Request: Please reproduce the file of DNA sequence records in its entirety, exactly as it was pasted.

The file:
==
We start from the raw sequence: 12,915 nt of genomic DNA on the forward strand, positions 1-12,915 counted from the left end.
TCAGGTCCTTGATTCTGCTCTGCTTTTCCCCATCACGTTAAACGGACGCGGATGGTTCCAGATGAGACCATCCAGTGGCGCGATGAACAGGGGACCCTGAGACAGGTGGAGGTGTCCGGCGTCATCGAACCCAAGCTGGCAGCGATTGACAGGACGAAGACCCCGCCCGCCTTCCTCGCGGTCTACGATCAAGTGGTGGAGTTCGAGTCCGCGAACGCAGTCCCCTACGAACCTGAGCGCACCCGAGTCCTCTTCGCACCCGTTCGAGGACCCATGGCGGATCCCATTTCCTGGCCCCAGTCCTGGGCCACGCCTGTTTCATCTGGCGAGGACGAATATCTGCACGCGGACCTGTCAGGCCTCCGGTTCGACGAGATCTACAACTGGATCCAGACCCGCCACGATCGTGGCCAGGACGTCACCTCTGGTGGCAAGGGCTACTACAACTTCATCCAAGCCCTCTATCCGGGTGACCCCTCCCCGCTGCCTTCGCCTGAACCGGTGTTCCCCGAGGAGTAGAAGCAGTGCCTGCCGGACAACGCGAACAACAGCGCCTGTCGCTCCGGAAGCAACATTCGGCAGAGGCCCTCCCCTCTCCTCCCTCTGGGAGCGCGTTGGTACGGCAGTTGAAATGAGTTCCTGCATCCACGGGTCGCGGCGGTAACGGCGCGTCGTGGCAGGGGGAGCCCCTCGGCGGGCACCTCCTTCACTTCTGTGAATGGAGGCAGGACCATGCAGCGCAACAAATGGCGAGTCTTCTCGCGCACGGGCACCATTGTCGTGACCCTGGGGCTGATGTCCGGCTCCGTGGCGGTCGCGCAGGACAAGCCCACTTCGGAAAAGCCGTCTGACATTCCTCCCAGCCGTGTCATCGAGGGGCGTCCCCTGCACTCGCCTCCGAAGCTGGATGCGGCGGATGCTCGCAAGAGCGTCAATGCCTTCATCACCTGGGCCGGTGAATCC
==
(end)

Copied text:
We start from the raw sequence: 12,915 nt of genomic DNA on the forward strand, positions 1-12,915 counted from the left end.
TCAGGTCCTTGATTCTGCTCTGCTTTTCCCCATCACGTTAAACGGACGCGGATGGTTCCAGATGAGACCATCCAGTGGCGCGATGAACAGGGGACCCTGAGACAGGTGGAGGTGTCCGGCGTCATCGAACCCAAGCTGGCAGCGATTGACAGGACGAAGACCCCGCCCGCCTTCCTCGCGGTCTACGATCAAGTGGTGGAGTTCGAGTCCGCGAACGCAGTCCCCTACGAACCTGAGCGCACCCGAGTCCTCTTCGCACCCGTTCGAGGACCCATGGCGGATCCCATTTCCTGGCCCCAGTCCTGGGCCACGCCTGTTTCATCTGGCGAGGACGAATATCTGCACGCGGACCTGTCAGGCCTCCGGTTCGACGAGATCTACAACTGGATCCAGACCCGCCACGATCGTGGCCAGGACGTCACCTCTGGTGGCAAGGGCTACTACAACTTCATCCAAGCCCTCTATCCGGGTGACCCCTCCCCGCTGCCTTCGCCTGAACCGGTGTTCCCCGAGGAGTAGAAGCAGTGCCTGCCGGACAACGCGAACAACAGCGCCTGTCGCTCCGGAAGCAACATTCGGCAGAGGCCCTCCCCTCTCCTCCCTCTGGGAGCGCGTTGGTACGGCAGTTGAAATGAGTTCCTGCATCCACGGGTCGCGGCGGTAACGGCGCGTCGTGGCAGGGGGAGCCCCTCGGCGGGCACCTCCTTCACTTCTGTGAATGGAGGCAGGACCATGCAGCGCAACAAATGGCGAGTCTTCTCGCGCACGGGCACCATTGTCGTGACCCTGGGGCTGATGTCCGGCTCCGTGGCGGTCGCGCAGGACAAGCCCACTTCGGAAAAGCCGTCTGACATTCCTCCCAGCCGTGTCATCGAGGGGCGTCCCCTGCACTCGCCTCCGAAGCTGGATGCGGCGGATGCTCGCAAGAGCGTCAATGCCTTCATCACCTGGGCCGGTGAATCC